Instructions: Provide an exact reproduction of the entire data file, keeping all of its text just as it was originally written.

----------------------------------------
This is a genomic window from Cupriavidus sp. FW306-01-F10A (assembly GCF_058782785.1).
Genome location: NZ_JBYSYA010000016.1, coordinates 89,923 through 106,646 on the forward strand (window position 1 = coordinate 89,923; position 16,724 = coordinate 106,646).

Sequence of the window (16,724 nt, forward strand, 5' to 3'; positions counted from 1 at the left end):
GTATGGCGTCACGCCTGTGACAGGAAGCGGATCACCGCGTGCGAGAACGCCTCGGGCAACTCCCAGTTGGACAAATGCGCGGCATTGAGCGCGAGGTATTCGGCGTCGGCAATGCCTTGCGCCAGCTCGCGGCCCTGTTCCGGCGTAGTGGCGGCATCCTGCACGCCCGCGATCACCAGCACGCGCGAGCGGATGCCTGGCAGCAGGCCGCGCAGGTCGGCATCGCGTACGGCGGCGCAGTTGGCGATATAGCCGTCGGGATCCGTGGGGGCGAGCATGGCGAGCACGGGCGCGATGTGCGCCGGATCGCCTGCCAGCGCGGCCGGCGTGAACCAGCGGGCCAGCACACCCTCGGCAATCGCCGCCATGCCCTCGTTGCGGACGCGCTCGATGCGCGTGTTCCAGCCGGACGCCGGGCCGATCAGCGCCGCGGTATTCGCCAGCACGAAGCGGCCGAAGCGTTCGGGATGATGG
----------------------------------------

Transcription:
This is a genomic window from Cupriavidus sp. FW306-01-F10A (assembly GCF_058782785.1).
Genome location: NZ_JBYSYA010000016.1, coordinates 89,923 through 106,646 on the forward strand (window position 1 = coordinate 89,923; position 16,724 = coordinate 106,646).

Sequence of the window (16,724 nt, forward strand, 5' to 3'; positions counted from 1 at the left end):
GTATGGCGTCACGCCTGTGACAGGAAGCGGATCACCGCGTGCGAGAACGCCTCGGGCAACTCCCAGTTGGACAAATGCGCGGCATTGAGCGCGAGGTATTCGGCGTCGGCAATGCCTTGCGCCAGCTCGCGGCCCTGTTCCGGCGTAGTGGCGGCATCCTGCACGCCCGCGATCACCAGCACGCGCGAGCGGATGCCTGGCAGCAGGCCGCGCAGGTCGGCATCGCGTACGGCGGCGCAGTTGGCGATATAGCCGTCGGGATCCGTGGGGGCGAGCATGGCGAGCACGGGCGCGATGTGCGCCGGATCGCCTGCCAGCGCGGCCGGCGTGAACCAGCGGGCCAGCACACCCTCGGCAATCGCCGCCATGCCCTCGTTGCGGACGCGCTCGATGCGCGTGTTCCAGCCGGACGCCGGGCCGATCAGCGCCGCGGTATTCGCCAGCACGAAGCGGCCGAAGCGTTCGGGATGATGG